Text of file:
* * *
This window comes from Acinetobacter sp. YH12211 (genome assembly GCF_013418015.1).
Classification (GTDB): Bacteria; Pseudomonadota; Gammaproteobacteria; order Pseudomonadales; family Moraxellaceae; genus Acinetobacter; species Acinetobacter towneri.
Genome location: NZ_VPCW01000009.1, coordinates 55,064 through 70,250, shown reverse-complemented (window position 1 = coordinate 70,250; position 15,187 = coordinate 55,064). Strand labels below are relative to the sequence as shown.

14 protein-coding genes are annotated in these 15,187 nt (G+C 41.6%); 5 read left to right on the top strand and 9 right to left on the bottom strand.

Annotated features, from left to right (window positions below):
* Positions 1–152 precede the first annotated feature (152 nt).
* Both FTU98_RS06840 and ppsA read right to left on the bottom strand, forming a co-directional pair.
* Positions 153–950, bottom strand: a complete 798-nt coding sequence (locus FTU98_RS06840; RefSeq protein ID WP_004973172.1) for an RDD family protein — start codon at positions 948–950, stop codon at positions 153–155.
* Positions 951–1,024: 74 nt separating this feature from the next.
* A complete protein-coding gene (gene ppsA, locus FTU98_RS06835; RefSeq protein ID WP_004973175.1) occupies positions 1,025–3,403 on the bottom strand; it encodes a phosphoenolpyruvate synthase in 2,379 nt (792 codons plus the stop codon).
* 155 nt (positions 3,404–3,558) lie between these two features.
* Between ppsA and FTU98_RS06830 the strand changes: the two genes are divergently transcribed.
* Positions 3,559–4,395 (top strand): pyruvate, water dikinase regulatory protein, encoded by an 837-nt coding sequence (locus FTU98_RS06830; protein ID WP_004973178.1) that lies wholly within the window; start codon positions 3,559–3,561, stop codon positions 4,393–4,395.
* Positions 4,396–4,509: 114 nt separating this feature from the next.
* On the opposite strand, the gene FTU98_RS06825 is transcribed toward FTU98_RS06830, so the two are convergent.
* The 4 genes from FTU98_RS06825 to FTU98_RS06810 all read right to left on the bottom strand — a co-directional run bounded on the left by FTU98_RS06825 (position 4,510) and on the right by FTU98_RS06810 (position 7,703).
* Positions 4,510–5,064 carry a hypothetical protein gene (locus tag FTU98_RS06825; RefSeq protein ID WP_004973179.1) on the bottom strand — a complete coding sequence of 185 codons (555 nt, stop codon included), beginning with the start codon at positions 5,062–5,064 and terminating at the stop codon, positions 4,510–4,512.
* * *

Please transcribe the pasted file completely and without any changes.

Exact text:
This window comes from Acinetobacter sp. YH12211 (genome assembly GCF_013418015.1).
Classification (GTDB): Bacteria; Pseudomonadota; Gammaproteobacteria; order Pseudomonadales; family Moraxellaceae; genus Acinetobacter; species Acinetobacter towneri.
Genome location: NZ_VPCW01000009.1, coordinates 55,064 through 70,250, shown reverse-complemented (window position 1 = coordinate 70,250; position 15,187 = coordinate 55,064). Strand labels below are relative to the sequence as shown.

14 protein-coding genes are annotated in these 15,187 nt (G+C 41.6%); 5 read left to right on the top strand and 9 right to left on the bottom strand.

Annotated features, from left to right (window positions below):
* Positions 1–152 precede the first annotated feature (152 nt).
* Both FTU98_RS06840 and ppsA read right to left on the bottom strand, forming a co-directional pair.
* Positions 153–950, bottom strand: a complete 798-nt coding sequence (locus FTU98_RS06840; RefSeq protein ID WP_004973172.1) for an RDD family protein — start codon at positions 948–950, stop codon at positions 153–155.
* Positions 951–1,024: 74 nt separating this feature from the next.
* A complete protein-coding gene (gene ppsA, locus FTU98_RS06835; RefSeq protein ID WP_004973175.1) occupies positions 1,025–3,403 on the bottom strand; it encodes a phosphoenolpyruvate synthase in 2,379 nt (792 codons plus the stop codon).
* 155 nt (positions 3,404–3,558) lie between these two features.
* Between ppsA and FTU98_RS06830 the strand changes: the two genes are divergently transcribed.
* Positions 3,559–4,395 (top strand): pyruvate, water dikinase regulatory protein, encoded by an 837-nt coding sequence (locus FTU98_RS06830; protein ID WP_004973178.1) that lies wholly within the window; start codon positions 3,559–3,561, stop codon positions 4,393–4,395.
* Positions 4,396–4,509: 114 nt separating this feature from the next.
* On the opposite strand, the gene FTU98_RS06825 is transcribed toward FTU98_RS06830, so the two are convergent.
* The 4 genes from FTU98_RS06825 to FTU98_RS06810 all read right to left on the bottom strand — a co-directional run bounded on the left by FTU98_RS06825 (position 4,510) and on the right by FTU98_RS06810 (position 7,703).
* Positions 4,510–5,064 carry a hypothetical protein gene (locus tag FTU98_RS06825; RefSeq protein ID WP_004973179.1) on the bottom strand — a complete coding sequence of 185 codons (555 nt, stop codon included), beginning with the start codon at positions 5,062–5,064 and terminating at the stop codon, positions 4,510–4,512.